Towards the close of the evening, Phillips's beautiful song of “The Emigrant Ship” was sung, with much taste and feeling, by Mr. James Mills, after which the chairman addressed the meeting upon the object which had called them together, adverting to the unexpected severance of friendship, which was thus taking place, in early life, between those who might otherwise have reasonably expected to pass through its pilgrimage together. The friends who were leaving them, were going to seek a home in another hemisphere, and therefore it was improbable that they might ever return, at least, not for many years. Nothing then was left to them but the memory of the past, which he was sure would be cherished by all present, wherever their after-life might lead them, and he trusted that his friends in the home of their adoption, when they might be depressed by recollections of the past, would remember that they had the hopes of the ever glorious future, to re-animate and encourage them. The best wishes of their fellow Teachers, and of all who knew them, would accompany them to the New World, and he was sure he only echoed the fervent aspiration of all present, when he said, in the words of the song they had just heard :
“Good deed and kind, it were to say,
God be with you far away!" He concluded by proposing “Speed to the parting guests, may their progress through the journey of life be prosperous, as the warmest wishes we can frame for them; may they be Pioneers in the onward march of Civilization, be also Pioneers in the cause of Religious Truth and Freedom, and may all their exertions tend to the spread of our pure and simple Faith on the shores of the Pacific.”
The sentiment was seconded by Mr. Peverley, in an address replete with good wishes and kindly feeling.
Mr. J. Catcheside, in his own name, and in that of his brother, and their fellow voyager, returned his sincere thanks to his friends for their kindness. More he might have wished to say, but he found himself unable, for the contemplation of the subject overpowered him. With regard to the probability of there being shortly a Unitarian Church at Adelaide, (which had been referred to by the Chairman) he could only say, that, were such to be the case, it would remove one of the greatest of the privations which such a change must necessarily entail. Were the idea carried out, no exertions of his would be spared to promote its well being. He trusted that he might ere long have to welcome some of those he was now addressing, to Australia. Whether, however, it were so or not, that evening, and the manifestations of kindness which had occurred during it, could never be forgotten by him.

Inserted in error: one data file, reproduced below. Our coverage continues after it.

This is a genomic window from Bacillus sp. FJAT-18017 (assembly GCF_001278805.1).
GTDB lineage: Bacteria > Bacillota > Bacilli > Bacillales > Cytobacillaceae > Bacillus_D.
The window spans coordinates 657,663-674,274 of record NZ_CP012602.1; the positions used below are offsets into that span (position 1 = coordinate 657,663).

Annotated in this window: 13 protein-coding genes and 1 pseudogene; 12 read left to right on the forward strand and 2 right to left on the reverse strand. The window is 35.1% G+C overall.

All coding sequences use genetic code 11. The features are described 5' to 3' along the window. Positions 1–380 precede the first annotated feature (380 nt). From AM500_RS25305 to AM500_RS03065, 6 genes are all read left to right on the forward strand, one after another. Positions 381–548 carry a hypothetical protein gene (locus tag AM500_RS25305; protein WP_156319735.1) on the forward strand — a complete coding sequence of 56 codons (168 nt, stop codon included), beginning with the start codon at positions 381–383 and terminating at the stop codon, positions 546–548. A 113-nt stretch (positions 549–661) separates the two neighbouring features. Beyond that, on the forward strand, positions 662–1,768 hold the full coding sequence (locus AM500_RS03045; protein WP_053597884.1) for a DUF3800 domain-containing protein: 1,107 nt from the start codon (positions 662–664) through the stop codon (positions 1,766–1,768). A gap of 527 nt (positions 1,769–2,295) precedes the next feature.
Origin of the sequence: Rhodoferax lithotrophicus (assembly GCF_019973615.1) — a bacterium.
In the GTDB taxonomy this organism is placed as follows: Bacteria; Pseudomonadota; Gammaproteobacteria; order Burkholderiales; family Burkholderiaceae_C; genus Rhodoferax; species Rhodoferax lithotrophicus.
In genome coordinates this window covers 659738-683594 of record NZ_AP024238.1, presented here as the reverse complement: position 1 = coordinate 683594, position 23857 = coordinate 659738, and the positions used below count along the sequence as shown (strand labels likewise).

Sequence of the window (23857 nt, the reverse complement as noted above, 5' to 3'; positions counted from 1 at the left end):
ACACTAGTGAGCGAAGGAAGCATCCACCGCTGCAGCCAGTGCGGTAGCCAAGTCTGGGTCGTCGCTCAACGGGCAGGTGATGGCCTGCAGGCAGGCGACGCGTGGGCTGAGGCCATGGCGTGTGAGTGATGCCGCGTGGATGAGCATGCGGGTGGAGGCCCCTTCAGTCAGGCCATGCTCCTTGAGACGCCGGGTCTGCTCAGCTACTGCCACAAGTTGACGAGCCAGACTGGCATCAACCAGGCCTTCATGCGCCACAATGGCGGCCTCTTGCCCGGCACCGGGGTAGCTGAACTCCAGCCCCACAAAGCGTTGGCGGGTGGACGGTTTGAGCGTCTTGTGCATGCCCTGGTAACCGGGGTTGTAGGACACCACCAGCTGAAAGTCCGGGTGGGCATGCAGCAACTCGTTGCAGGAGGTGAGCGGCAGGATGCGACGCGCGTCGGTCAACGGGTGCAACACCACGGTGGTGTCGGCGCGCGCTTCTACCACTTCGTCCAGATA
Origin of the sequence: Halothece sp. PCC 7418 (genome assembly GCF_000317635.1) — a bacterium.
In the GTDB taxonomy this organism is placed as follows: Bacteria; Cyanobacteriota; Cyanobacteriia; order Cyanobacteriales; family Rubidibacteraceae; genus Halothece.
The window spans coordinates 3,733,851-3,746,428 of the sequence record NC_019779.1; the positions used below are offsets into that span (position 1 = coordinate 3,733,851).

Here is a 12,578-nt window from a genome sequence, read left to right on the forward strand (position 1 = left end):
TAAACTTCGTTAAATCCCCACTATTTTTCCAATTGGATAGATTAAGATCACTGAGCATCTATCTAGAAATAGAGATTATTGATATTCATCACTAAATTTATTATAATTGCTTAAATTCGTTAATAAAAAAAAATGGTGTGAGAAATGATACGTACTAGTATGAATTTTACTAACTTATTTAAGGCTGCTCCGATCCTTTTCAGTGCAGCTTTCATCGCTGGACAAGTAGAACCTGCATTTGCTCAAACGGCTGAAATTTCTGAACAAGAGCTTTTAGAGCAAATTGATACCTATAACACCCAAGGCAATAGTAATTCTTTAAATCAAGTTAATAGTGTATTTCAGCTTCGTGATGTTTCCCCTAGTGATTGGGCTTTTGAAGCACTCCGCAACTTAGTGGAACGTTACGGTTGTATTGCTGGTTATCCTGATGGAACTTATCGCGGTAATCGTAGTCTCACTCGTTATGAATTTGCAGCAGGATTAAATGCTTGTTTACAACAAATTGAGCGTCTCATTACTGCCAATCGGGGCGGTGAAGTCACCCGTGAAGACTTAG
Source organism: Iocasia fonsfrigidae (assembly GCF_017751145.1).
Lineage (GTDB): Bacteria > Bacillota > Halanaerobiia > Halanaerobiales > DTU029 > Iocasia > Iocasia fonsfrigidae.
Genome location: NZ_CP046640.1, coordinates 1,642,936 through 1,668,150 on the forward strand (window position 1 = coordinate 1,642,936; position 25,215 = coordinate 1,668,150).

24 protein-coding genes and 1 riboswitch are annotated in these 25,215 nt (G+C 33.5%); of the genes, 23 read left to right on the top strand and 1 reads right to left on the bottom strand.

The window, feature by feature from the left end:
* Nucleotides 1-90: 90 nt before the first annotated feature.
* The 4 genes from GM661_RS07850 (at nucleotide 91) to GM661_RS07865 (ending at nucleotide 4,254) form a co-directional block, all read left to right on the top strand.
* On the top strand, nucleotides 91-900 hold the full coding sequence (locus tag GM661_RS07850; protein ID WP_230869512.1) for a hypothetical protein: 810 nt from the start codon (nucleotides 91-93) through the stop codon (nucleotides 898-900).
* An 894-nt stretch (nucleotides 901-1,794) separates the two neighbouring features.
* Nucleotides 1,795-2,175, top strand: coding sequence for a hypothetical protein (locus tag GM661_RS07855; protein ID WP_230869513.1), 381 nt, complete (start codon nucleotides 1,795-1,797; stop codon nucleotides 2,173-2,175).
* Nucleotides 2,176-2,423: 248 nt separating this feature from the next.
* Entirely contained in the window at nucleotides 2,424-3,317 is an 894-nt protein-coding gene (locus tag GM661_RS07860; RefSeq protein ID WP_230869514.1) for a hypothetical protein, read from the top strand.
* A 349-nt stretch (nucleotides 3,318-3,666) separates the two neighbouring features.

On the motion of Mr. Howson, seconded by Mr. R. Kay, the Messrs. Catcheside were requested to communicate to those members of their family who were not present, the best wishes, and sincere sympathy of the meeting.
Thanks having been voted to the Chairman, and to the gentlemen who had so eficiently conducted the musical portion of the Soirée, the meeting separated.